What should I study first?

    • January 24, 2017 at 4:05 am #2959

      Hi there!

      I have completed the LSAT Trainer (great book!) and am now going to spend the next 4+ months honing my test skills through sample questions and practice tests. I am much more comfortable with LR and RC questions than I am with LG questions. I am wondering if I should perfect my LR and RC skills before moving into LG to ensure I do exceptionally well on those sections and then move on to LG to ensure I get most of the questions right in that section. I believe I can get close to a -0 in LR and RC but will probably miss a few in LG. I’m not sure if it’s best to really tackle LG since it’s my achilles heel or really hone down on the other two sections that are easiest for me. What strategies has everyone used while studying?

    • January 25, 2017 at 7:00 am #2961

      take a preptest to gauge what you need to work on. Its the only way. Then extensively review that exam and learn where your skills need the most attention.

    • January 25, 2017 at 2:14 pm #2963
      Mike Kim

      Hi Tristan,

      Thanks so much for your comments about the Trainer, and kudos on getting your studies done with so much time still left for practice —

      There are a lot of different ways to practice effectively, so (as always) please feel free to ignore me as you’d like, but here are some general suggestions —

      1) Especially if you feel like you are struggling with Logic Games, I actually recommend that you prioritize it earlier in your process — this is for a few reasons, namely —

      a) if it’s your worst section, it offers the most promise for points gained
      b) in general, students are much more easily able to make quicker gains through practice than they are on the other sections (in large part because LR and RC are more reading-skill-based), so, even if you don’t feel good about LG now, have faith that you will get more and more comfortable and you will get better and better.
      c) most importantly — the experience of playing logic games becomes totally different once your diagramming methods become habitual (as opposed to when you first start playing, and you need to think about how to diagram each rule, what your diagramming means, etc.) — the analogy I often use is that it’s like the difference between taking a test in your native language vs having to take a test in a foreign language you have to first mentally translate — and the only way to make your diagramming more habitual is by practicing LG again and again —

      If you hold off on studying LG, you may not give yourself enough time to practice enough to develop the necessary habits — by prioritizing LG earlier, you can better ensure that you can go through those multiple layers of habit development.

      2) I also recommend cycling through q types —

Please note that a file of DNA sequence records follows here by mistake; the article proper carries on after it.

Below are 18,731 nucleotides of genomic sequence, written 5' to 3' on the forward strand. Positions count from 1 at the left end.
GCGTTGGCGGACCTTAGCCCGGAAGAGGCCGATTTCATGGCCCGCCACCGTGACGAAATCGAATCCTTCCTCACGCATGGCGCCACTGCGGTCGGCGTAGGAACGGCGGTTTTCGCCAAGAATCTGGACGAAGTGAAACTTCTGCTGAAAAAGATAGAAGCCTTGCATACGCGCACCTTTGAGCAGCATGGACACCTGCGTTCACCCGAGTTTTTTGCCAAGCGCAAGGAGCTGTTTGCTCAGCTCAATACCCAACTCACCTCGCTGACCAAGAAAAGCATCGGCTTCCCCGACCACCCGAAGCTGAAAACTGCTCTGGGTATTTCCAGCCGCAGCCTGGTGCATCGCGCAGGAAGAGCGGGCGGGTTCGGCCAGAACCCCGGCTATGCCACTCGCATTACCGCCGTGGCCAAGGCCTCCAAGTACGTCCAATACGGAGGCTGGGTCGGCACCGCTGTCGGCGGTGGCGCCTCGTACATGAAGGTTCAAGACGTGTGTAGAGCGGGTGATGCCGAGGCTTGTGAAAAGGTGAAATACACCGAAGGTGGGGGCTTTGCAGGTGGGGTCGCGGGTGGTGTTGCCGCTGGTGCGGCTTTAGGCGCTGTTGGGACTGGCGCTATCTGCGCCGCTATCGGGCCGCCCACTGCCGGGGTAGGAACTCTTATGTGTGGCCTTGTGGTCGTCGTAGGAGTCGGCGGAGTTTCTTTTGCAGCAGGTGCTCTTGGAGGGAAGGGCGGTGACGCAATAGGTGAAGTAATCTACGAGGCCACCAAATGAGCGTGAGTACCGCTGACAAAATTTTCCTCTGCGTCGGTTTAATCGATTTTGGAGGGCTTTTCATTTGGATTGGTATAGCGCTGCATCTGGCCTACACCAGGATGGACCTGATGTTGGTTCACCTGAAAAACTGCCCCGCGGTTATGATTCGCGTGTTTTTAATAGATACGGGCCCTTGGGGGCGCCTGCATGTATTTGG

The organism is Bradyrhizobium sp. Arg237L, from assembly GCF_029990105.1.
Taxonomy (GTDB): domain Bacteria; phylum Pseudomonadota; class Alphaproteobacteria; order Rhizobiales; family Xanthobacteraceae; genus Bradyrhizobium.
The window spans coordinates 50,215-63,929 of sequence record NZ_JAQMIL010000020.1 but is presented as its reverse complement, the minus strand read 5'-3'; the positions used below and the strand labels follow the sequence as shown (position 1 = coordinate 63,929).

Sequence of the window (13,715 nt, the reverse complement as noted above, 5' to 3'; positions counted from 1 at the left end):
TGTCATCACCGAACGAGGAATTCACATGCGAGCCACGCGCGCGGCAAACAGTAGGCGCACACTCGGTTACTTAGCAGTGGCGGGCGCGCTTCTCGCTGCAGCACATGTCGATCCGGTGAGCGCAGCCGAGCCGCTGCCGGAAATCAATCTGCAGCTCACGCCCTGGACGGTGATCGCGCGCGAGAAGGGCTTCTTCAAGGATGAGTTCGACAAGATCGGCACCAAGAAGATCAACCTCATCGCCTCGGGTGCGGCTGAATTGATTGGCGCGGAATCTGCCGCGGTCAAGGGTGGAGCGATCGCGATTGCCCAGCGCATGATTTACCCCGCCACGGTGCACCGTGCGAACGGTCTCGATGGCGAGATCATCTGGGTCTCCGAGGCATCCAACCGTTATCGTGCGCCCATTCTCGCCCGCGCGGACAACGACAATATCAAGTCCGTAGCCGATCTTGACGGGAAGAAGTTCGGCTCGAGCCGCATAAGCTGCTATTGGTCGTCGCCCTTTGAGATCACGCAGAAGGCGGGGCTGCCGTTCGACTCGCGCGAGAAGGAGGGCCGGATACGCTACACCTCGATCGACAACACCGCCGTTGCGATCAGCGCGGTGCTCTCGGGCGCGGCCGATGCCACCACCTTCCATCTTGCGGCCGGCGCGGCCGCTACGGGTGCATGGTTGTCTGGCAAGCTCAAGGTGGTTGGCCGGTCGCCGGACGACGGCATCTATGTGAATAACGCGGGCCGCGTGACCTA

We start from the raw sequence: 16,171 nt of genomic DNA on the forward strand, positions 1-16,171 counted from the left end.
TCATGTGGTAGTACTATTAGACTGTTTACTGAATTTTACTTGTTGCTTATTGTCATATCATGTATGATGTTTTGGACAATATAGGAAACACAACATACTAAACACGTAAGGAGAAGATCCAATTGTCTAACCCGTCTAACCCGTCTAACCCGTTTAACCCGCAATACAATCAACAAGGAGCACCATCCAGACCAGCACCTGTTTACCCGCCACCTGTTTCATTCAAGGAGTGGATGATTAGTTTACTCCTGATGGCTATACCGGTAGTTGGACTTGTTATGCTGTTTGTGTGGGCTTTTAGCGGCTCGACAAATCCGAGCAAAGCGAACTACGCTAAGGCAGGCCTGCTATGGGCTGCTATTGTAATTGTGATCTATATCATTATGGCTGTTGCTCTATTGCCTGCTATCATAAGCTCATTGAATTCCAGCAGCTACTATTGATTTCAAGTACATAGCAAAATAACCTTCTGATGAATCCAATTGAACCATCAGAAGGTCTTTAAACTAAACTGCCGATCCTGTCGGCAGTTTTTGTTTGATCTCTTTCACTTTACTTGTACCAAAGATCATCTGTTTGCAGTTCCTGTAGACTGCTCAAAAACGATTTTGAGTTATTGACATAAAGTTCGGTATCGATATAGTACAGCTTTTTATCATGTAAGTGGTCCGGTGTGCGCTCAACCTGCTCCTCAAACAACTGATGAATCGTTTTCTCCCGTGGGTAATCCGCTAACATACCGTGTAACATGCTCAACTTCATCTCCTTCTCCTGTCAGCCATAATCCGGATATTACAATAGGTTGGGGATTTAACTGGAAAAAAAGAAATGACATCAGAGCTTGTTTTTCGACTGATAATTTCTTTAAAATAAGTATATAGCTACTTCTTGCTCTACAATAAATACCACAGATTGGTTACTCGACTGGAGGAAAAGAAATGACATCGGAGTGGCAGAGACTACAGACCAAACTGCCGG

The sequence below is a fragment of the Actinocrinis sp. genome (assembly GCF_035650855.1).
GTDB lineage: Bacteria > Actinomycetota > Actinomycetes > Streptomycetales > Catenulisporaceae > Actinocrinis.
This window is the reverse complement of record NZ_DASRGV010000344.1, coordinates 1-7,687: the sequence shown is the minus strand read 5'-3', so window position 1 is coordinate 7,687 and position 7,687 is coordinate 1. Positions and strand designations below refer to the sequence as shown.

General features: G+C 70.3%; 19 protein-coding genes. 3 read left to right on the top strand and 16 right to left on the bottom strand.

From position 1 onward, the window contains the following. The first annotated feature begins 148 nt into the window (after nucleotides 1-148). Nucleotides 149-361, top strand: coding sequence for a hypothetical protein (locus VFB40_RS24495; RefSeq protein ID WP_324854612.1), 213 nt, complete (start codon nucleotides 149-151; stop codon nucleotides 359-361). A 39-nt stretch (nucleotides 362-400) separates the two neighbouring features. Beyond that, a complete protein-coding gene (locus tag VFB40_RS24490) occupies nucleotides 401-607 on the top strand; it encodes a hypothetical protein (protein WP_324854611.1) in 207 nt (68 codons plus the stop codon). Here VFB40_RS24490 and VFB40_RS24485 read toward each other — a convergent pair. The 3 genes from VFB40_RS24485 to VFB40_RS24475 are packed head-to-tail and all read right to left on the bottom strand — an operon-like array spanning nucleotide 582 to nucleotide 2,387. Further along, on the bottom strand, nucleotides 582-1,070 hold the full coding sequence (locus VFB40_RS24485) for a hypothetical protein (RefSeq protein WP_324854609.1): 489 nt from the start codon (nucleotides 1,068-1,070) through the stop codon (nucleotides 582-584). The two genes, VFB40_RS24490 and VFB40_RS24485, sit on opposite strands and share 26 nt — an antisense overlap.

So, instead of drilling just LG for a looong time, then just LR for a loooong time, etc., I think it’s better to focus on one for a little bit (probably a week or two depending on your schedule) then switching off. And also, if you overlap your drilling of LG, LR, etc., I think that’s just fine.

      BTW — just a reminder that you can use the Questions by Type tool or booklet (or study schedules) to help make your drill sets if you need to —

      3) If you are going to have a marathon study day, it’s generally better to split into smaller chunks (1 hour or so, unless of course PT’ing), and it’s generally better to switch off subjects —

      This is a bit (or very) nerdy — but one suggestion is to take the section you happen to “like” or at least “not mind” the most and make that your “reward” section — so, if you don’t like LG but do like RC, maybe you give yourself a “treat” of one RC practice set after two LG ones.

      4) Remember that the effectiveness of your practice will largely be determined by how well you review.

      Make sure that for every problem that challenges you, you try your best to study and make sure —
      (A) you understand the problem — what makes the right answer right and the wrong ones wrong.
      (B) you know of effective strategies for handling the situations that caused you trouble
      (C) you can recognize when your process messed you up — that is, you understand the problem and know what you should have done, but you didn’t do it — and work to study and correct these issues as best you can.

      5) Lastly, one additional suggestion is to make sure you take good notes on all that you consider, learn, and so on from your practice.

      I personally like to use giant pieces of paper (11 x 17 or bigger), and, for example, as I’m going through an LG drill and playing a bunch of games, I write down on the notepaper all the various unusual, interesting, or challenging things I noticed, figure I ought to think about more later, and so on — then, when I’m done, I work to organize and address everything that I’ve written down.

      You can also use the notebook organizer available on the Trainer site, or anything else you’d like — whatever you choose, again, I think taking notes on what you learn as you practice can be extremely helpful —

      That’s it — sorry to ramble beyond the q and sorry for the length, but I hope that helps gives you some ideas — good luck! — MK

    • January 28, 2017 at 7:31 pm #2969


      Thank you for such a thoughtful answer. Your resources and guidance are invaluable.


    • January 30, 2017 at 12:41 pm #2970
      Mike Kim

      That’s so nice of you to say! Thanks so much and let me know if you need anything else .

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